Report: Fully funding SRHS pension plan is impossible - WLOX.com - The News for South Mississippi

Report: Fully funding SRHS pension plan is impossible

(Photo source: WLOX) (Photo source: WLOX)
JACKSON COUNTY, MS (WLOX) -

Many Singing River Health System retirees and employees are furious after reading a report released by attorney Billy Guice, the man Jackson County supervisors hired to investigate the health system’s ailing finances. The report backs up Guice’s claim that SRHS cannot afford to fund the failing pension plan at 100 percent.

Irby Tillman and his fellow retirees refuse to believe their former employer can’t fully fund their retirement plan at 100 percent.

“The numbers don’t lie, but the men have a way of pushing numbers around to make it look good for them,” said Tillman. 

Jackson County supervisors said according to calculations from the New Orleans accounting firm LaPorte, health system officials would have to contribute nearly $172 million to fully fund the plan for retirees and employees to get their checks for life or until they are 84 years old. The problem is the payments would skyrocket year after year.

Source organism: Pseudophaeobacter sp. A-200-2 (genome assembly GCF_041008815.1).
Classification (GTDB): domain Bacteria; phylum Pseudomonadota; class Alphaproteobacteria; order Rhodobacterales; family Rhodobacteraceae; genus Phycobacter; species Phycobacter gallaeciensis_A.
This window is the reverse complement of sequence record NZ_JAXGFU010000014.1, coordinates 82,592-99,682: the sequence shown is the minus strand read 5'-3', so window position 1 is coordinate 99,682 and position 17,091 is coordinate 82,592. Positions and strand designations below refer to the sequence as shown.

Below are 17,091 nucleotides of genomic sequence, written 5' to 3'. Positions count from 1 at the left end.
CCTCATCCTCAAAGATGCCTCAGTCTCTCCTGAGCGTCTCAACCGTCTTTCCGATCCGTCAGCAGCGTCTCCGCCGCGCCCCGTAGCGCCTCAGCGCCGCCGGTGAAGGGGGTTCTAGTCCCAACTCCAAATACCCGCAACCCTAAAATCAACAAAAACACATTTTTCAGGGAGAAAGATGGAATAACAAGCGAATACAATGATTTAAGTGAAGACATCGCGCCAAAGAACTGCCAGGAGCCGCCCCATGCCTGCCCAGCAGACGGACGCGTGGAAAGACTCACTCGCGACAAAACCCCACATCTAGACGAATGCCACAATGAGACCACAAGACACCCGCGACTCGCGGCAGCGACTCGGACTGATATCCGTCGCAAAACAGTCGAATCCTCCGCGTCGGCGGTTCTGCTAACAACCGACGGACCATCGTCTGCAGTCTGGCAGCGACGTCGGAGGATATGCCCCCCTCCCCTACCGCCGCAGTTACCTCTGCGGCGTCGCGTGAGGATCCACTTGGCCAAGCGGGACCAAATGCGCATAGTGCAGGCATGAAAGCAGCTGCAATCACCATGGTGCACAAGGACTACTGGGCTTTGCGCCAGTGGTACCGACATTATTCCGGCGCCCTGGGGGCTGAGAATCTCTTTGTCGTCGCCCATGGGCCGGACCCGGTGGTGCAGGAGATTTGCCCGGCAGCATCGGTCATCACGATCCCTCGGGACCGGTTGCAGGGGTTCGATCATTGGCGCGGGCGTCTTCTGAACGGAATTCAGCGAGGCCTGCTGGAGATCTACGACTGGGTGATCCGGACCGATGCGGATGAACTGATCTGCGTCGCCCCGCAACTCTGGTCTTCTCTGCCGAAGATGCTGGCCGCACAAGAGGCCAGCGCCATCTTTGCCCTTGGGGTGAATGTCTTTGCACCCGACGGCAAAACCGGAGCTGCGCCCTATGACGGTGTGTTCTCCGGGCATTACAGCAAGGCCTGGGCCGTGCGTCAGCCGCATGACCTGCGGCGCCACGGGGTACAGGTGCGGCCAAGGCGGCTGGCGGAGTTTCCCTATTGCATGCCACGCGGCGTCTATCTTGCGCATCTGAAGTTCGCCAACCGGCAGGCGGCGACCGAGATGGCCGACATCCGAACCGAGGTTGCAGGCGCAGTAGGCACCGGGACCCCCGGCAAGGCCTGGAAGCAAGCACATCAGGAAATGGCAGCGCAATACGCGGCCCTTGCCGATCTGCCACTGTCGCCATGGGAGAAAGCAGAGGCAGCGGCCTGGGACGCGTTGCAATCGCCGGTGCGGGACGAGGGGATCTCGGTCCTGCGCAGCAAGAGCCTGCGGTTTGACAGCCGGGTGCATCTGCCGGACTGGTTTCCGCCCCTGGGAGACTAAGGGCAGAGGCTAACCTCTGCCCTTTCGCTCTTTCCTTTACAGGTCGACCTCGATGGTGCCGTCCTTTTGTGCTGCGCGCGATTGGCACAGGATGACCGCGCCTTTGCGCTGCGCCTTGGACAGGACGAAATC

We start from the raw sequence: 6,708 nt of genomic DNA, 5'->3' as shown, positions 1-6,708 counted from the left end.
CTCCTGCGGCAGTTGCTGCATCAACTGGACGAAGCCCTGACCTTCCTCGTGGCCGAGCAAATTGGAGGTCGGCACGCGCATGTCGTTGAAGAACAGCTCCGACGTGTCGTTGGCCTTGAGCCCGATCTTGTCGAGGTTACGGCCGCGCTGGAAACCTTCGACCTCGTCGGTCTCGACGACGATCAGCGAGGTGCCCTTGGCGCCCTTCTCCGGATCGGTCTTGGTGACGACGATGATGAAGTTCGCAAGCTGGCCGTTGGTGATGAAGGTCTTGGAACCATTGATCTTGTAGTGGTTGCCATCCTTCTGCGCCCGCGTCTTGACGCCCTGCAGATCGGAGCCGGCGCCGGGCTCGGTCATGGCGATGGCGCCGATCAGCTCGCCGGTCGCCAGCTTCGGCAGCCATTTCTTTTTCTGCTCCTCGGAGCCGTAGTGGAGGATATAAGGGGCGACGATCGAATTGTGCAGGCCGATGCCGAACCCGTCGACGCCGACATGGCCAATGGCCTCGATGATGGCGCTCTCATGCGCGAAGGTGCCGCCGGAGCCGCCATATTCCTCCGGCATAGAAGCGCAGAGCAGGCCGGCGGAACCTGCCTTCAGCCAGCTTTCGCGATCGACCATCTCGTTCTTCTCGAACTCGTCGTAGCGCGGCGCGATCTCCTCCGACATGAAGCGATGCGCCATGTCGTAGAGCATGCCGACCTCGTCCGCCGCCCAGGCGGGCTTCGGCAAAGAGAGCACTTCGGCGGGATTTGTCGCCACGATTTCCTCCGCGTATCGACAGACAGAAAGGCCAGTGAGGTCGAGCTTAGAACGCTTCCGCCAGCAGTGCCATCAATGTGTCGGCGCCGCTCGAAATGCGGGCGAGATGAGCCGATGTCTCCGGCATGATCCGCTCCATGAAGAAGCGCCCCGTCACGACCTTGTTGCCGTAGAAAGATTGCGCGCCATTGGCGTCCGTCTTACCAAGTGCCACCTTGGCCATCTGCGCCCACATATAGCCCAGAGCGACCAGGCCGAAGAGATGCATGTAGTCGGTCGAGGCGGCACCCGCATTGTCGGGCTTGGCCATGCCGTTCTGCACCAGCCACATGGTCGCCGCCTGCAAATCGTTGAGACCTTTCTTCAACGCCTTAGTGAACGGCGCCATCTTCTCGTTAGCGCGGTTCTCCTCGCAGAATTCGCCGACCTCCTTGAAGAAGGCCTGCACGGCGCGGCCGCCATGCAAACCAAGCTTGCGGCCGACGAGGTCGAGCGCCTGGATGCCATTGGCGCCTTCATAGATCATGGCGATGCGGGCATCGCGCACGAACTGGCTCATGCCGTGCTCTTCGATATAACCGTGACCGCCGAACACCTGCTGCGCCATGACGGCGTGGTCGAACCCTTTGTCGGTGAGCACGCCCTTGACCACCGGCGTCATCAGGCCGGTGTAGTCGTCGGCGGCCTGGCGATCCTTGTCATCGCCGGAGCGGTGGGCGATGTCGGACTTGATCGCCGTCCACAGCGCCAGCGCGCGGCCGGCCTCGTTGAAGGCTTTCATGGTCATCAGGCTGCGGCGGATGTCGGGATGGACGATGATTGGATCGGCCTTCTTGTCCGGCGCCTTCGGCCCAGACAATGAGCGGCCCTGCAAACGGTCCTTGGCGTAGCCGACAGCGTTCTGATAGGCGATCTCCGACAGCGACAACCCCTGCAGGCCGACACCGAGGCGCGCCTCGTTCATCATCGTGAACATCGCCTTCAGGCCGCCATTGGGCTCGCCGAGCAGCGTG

“It has somewhere like a few million dollar investment for the first 10 years, and after that, it jumps to about a $10 million, and then you are starting to get into the huge numbers, tens of millions of dollars and ending somewhere in the $30 millions. It would be a massive obstacle to climb to be able to attain that,” said Supervisor Troy Ross.

Retirees said the report is misleading and the numbers are based on today's economy, which could improve. They would like a new firm to also crunch the numbers.

“That is only one assumption. It is like a snapshot of a picture, and they have directed that picture. Until we have a chance to direct it and make changes to it and see if it works, it is just loaded,” retiree Cisco Aguilar said.

Thirty year retiree Brenda Eiland also has advice on how the health system can keep up with the possible increasing payments.

“I think the employees need to contribute a little bit more. The hospital needs to contribute more money not just the minimal amount they can find, and they need to sell property,” Eiland said.

These retirees said they are not trying to bankrupt the hospital. They just want what they were promised.

“We want 100 percent. I gave 100 percent, and these folks gave 100 percent. We want what was promised,” said Tillman.

Singing River Health System has proposed funding the pension plan at 88 percent.

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